It's important to note that the ideal time to lay down mulch is November-December after your trees have dropped their leaves, but we want to give you the information you need, now, so you can start planning and schedule service if you would like assistance.
Mulch comes in a variety of colors and textures so you're likely to find one that meets your aesthetic requirements. You can get deep browns, warm reds, and soft golden tones in both coarse and fine blends. If you're not sure which one is right for your yard, let our experts help.
Beyond the beauty a fresh layer of mulch adds to your curb appeal, mulch also has a number of other benefits.
Mulch can limit the amount of weeds that spring up in the open spaces of your garden. It acts as a barrier, limiting the amount of sunlight that can find its way to the weeds.
Organic mulches also absorb water. Organic and non-organic varieties both cover the soil and limit evaporation. Retaining moisture, especially during hot, dry seasons help out your plants and reduces your water bill.
Preventing Soil Erosion
Mulching not only keeps existing water trapped in the soil, it also keeps rain water from washing away your soil. In our rainy neck of the woods, this is really important. Mulch does this by breaking the fall of the water and therefore lessening the force when the water impacts the ground.
Mulch also acts as a thermal blanket over your planted areas, providing an extra layer of protection from extremely cold temperatures.
Maintaining Soil Nutrients
Not only does mulch keep soil nutrients from being washed away with the rain, it also can release nutrients into the soil if you are using an organic material. This happens as the organic material slowly decomposes on top of the soil.
Using certain types of mulch, such as cedar bark, can deter some pests due to the fact that the cedar bark has natural oils that act as insect repellant. To reap the full benefits, be sure to find a mulch that is very fragrant, as it will have the greatest effect on insects.
Using organic material for mulching can encourage earthworms to occupy your garden soil. And as any good gardener will tell you, earthworms help improve soil structure and nutrient cycling.
Now that we've shown you how wonderful mulch can be, the next question is how does it need to be applied? As a general rule of thumb, it is best to lay down mulch somewhere between 2-4" deep, avoiding touching trunks of trees or stems of plants so you will avoid any rot or disease issues.
If you're not sure what to do with your yard or if this all just sounds like too much work, please let us know. Our team of experts can help you protect your yard for the cold season.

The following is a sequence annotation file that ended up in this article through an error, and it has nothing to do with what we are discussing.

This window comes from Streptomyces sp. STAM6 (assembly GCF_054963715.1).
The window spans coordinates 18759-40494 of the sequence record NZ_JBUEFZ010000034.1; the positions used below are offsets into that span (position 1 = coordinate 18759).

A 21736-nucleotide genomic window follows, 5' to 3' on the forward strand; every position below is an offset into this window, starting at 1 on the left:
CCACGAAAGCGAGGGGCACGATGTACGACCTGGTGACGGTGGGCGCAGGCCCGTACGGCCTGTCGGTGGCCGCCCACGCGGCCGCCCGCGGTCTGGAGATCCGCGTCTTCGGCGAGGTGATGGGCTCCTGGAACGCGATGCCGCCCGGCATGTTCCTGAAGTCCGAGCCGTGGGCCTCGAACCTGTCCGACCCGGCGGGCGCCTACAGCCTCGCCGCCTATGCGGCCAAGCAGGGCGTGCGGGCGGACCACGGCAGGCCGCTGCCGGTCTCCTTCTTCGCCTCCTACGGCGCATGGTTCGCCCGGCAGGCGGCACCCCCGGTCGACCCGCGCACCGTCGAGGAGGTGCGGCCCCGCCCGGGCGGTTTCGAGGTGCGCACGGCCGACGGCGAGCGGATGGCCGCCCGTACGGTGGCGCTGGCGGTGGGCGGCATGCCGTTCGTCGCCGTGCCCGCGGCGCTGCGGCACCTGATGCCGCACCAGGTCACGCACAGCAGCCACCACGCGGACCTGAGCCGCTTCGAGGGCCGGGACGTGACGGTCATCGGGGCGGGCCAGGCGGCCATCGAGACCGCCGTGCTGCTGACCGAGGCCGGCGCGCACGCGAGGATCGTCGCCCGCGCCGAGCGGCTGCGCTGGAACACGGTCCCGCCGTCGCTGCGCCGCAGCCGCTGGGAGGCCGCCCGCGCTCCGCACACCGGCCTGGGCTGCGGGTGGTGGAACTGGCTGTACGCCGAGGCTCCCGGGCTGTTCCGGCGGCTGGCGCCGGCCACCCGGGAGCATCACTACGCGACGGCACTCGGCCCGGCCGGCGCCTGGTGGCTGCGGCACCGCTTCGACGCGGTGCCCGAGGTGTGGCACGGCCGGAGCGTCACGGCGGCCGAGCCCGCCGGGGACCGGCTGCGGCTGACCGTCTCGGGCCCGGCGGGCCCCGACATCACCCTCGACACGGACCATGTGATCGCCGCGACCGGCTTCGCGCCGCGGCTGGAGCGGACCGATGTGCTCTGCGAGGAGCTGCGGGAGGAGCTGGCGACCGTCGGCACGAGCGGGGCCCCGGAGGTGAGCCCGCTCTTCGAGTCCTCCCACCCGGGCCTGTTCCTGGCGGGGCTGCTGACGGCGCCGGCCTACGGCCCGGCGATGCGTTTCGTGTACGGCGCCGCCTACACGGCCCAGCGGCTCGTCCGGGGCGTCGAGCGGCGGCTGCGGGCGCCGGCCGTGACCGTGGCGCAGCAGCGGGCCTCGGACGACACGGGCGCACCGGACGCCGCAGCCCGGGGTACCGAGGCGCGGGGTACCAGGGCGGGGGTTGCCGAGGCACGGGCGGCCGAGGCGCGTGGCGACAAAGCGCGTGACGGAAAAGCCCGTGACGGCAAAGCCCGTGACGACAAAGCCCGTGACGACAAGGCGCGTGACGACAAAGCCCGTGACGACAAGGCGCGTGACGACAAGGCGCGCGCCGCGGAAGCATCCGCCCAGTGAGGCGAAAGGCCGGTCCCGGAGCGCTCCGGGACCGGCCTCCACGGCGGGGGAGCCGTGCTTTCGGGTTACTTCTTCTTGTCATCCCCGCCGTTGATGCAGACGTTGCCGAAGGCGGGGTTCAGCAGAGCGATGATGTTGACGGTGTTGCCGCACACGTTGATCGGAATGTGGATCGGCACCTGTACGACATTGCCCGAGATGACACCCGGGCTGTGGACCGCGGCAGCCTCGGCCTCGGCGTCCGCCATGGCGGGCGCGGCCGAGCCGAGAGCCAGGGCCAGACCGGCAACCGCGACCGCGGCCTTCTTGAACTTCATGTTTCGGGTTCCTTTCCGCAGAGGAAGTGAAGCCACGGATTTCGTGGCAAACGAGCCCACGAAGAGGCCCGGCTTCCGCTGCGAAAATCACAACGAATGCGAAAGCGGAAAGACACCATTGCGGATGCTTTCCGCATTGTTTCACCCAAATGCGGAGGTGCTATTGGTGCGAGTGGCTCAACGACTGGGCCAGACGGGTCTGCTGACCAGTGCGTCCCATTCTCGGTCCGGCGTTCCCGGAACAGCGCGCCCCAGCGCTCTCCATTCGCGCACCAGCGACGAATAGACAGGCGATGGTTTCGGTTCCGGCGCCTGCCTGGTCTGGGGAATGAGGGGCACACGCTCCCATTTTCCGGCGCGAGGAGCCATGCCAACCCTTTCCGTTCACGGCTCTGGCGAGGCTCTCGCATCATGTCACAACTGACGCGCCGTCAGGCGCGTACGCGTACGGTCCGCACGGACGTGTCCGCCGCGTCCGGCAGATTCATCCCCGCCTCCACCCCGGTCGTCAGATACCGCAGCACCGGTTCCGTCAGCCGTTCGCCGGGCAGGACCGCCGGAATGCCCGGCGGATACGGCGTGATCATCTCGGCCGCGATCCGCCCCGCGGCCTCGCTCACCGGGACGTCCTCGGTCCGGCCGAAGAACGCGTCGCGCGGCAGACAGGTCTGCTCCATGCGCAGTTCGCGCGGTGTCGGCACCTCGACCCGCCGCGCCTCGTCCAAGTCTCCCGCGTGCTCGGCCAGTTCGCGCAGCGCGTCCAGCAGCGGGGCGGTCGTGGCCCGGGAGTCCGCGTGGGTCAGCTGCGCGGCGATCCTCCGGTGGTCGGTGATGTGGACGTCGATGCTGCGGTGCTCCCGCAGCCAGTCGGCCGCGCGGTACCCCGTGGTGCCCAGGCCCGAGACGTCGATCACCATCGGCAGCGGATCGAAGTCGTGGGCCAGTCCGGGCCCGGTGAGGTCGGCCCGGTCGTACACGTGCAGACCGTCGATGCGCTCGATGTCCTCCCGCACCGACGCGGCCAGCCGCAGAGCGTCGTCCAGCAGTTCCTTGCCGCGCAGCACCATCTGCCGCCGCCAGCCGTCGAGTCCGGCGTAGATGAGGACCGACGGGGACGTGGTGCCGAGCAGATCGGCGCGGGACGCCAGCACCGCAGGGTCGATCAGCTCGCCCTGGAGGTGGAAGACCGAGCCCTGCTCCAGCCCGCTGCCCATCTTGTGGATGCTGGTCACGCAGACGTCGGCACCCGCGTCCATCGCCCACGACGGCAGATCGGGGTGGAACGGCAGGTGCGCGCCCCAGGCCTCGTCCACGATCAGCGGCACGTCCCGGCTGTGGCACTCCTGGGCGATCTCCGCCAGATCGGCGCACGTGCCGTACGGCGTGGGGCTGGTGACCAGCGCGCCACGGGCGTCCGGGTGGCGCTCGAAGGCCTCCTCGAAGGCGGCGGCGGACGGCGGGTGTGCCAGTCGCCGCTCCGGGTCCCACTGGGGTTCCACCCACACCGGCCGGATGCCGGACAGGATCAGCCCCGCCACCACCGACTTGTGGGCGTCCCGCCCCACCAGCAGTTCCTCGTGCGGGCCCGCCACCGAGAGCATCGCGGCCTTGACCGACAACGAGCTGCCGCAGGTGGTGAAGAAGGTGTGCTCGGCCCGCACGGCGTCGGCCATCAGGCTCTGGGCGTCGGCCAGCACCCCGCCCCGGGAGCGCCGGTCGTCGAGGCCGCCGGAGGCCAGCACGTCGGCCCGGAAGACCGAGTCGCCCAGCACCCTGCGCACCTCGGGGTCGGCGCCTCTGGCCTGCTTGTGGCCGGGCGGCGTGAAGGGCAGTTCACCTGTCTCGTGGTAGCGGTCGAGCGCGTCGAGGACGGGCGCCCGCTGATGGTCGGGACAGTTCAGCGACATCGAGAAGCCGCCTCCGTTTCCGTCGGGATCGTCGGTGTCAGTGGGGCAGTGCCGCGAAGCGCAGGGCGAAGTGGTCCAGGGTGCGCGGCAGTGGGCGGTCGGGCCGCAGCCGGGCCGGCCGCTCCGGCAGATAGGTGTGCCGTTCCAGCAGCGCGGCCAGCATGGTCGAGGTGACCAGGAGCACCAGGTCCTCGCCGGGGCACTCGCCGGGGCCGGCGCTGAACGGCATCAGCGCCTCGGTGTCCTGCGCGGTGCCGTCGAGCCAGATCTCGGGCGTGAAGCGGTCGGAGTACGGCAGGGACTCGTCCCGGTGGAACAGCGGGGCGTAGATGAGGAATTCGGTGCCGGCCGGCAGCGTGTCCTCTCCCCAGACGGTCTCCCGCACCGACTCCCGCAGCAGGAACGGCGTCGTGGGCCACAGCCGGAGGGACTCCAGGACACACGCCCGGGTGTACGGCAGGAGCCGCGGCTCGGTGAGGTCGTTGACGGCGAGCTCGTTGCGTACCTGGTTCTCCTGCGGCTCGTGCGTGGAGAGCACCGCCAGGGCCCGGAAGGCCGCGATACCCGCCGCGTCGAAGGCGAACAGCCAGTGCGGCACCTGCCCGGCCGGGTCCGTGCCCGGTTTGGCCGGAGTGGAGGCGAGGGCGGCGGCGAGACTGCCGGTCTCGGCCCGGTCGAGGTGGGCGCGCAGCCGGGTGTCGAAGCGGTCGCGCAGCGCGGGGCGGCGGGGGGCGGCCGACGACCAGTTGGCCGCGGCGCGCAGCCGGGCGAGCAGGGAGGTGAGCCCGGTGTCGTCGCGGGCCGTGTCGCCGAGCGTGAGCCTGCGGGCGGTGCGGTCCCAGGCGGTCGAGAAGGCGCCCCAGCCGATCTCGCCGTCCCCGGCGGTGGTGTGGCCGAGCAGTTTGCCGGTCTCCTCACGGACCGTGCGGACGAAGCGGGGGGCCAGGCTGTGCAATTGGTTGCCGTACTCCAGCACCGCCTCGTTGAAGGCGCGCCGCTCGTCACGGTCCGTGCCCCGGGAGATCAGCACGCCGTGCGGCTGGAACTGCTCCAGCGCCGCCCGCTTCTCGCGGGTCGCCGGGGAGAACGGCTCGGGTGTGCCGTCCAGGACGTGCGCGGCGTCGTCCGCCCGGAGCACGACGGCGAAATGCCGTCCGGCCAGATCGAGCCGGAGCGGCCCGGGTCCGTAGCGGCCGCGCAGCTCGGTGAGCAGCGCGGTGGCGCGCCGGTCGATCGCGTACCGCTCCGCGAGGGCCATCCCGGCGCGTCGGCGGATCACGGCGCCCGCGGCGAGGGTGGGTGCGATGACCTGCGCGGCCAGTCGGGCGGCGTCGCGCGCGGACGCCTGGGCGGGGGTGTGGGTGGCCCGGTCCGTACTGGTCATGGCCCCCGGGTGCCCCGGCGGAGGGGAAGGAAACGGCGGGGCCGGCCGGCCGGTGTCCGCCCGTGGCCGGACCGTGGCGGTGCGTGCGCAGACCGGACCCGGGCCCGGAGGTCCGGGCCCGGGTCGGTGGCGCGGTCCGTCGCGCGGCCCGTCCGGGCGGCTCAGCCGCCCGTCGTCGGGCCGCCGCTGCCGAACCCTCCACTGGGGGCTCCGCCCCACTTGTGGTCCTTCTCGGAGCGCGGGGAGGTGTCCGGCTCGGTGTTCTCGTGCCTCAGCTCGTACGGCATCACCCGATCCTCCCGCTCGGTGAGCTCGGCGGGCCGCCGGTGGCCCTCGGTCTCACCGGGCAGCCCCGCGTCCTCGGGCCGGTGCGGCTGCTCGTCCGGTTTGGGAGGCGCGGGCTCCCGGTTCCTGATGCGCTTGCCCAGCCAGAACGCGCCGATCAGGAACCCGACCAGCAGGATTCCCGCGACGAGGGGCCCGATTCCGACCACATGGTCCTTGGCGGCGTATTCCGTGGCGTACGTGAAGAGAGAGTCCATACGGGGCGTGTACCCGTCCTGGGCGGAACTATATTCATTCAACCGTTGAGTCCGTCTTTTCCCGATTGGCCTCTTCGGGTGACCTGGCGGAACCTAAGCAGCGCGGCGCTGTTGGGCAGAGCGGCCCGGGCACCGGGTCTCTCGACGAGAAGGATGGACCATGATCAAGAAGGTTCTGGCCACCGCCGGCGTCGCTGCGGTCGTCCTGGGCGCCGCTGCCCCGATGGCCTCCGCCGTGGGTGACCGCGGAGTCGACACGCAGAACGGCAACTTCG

One of the best times of the year to introduce new plantings to your yard is the fall -- the soil is still warm, creating faster root growth and plants get a head start on next year’s growth. In addition, by next summer, your plants will have larger, more established root systems which will help them to be more drought tolerant and they’ll produce better flowers in their first year.
What to plant?
If your summer annuals are looking tired or overgrown, there are a number of late-season bloomers that can really spruce up your yard. Consider asters, daisy-style plants, yarrow, and salvias. Because the middle of autumn has more mild temperatures, these plants do quite nicely. Something you might not know... the majority of cold hardy perennials thrive with fall plantings because their root systems grow all winter and emerge in the spring, ready to grow and blossom!
But, if you have poorly drained soil, you may want to wait until spring to plant your perennials that require good drainage, such as lavender.
If you’re into bulbs, it is time to get them in the ground! Daffodils, hyacinths, tulips, alliums, crocus, and many other varieties planted now will make for a great show next spring. If you want some color while you wait, you can plant pansies in your flower beds around where the bulbs will sprout.
If you enjoy vegetable gardening, September is a great month to start a fresh round of cool-season and overwintering crops. Varieties you can plant now include lettuce, spinach, other greens, broccoli, cauliflower, garlic, and onions.
September is also a great month for renovating your summer lawn. Dethatching is typically done this time of year, removing the dead matter underneath the growing grass. Doing this allows us to assess how full your lawn really is and if it needs to be reseeded, overseeded, or replaced with sod.
Trees, Shrubs and Fruit
While these items can be planted other times of the year, the fall is best when the soil is softer and easier to dig, and the temperatures are also cooler. But, beware of caterpillar damage as that can be high in the autumn.
If you’re not sure what to do with your yard or if this all just sounds like too much work, please let us know. The Graham Landscape & Design team of design and installation specialists can create for you a yard to enjoy all season long.